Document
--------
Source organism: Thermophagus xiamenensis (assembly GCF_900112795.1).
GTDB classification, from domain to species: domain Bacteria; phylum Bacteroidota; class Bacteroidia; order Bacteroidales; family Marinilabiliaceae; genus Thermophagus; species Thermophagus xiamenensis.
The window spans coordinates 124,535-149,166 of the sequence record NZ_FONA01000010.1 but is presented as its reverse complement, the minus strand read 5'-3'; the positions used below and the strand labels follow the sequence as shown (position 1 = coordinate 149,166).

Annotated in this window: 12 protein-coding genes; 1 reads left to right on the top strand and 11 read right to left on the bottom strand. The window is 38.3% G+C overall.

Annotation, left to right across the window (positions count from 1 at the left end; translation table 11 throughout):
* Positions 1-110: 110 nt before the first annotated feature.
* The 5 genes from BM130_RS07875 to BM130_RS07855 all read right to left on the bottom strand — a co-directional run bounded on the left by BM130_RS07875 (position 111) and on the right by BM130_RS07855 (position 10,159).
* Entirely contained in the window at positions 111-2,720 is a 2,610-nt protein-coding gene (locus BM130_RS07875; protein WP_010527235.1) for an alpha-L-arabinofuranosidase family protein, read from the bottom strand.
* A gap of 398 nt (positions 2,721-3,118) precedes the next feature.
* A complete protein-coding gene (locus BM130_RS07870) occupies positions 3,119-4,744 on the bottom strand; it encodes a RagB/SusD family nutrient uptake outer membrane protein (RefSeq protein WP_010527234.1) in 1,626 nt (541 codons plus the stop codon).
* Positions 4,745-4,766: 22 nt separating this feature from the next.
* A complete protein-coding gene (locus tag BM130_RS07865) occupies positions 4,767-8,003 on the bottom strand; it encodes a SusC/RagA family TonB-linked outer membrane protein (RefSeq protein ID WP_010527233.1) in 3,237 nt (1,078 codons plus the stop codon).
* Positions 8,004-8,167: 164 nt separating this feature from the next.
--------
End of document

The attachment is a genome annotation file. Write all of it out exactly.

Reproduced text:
Source organism: Thermophagus xiamenensis (assembly GCF_900112795.1).
GTDB classification, from domain to species: domain Bacteria; phylum Bacteroidota; class Bacteroidia; order Bacteroidales; family Marinilabiliaceae; genus Thermophagus; species Thermophagus xiamenensis.
The window spans coordinates 124,535-149,166 of the sequence record NZ_FONA01000010.1 but is presented as its reverse complement, the minus strand read 5'-3'; the positions used below and the strand labels follow the sequence as shown (position 1 = coordinate 149,166).

Annotated in this window: 12 protein-coding genes; 1 reads left to right on the top strand and 11 read right to left on the bottom strand. The window is 38.3% G+C overall.

Annotation, left to right across the window (positions count from 1 at the left end; translation table 11 throughout):
* Positions 1-110: 110 nt before the first annotated feature.
* The 5 genes from BM130_RS07875 to BM130_RS07855 all read right to left on the bottom strand — a co-directional run bounded on the left by BM130_RS07875 (position 111) and on the right by BM130_RS07855 (position 10,159).
* Entirely contained in the window at positions 111-2,720 is a 2,610-nt protein-coding gene (locus BM130_RS07875; protein WP_010527235.1) for an alpha-L-arabinofuranosidase family protein, read from the bottom strand.
* A gap of 398 nt (positions 2,721-3,118) precedes the next feature.
* A complete protein-coding gene (locus BM130_RS07870) occupies positions 3,119-4,744 on the bottom strand; it encodes a RagB/SusD family nutrient uptake outer membrane protein (RefSeq protein WP_010527234.1) in 1,626 nt (541 codons plus the stop codon).
* Positions 4,745-4,766: 22 nt separating this feature from the next.
* A complete protein-coding gene (locus tag BM130_RS07865) occupies positions 4,767-8,003 on the bottom strand; it encodes a SusC/RagA family TonB-linked outer membrane protein (RefSeq protein ID WP_010527233.1) in 3,237 nt (1,078 codons plus the stop codon).
* Positions 8,004-8,167: 164 nt separating this feature from the next.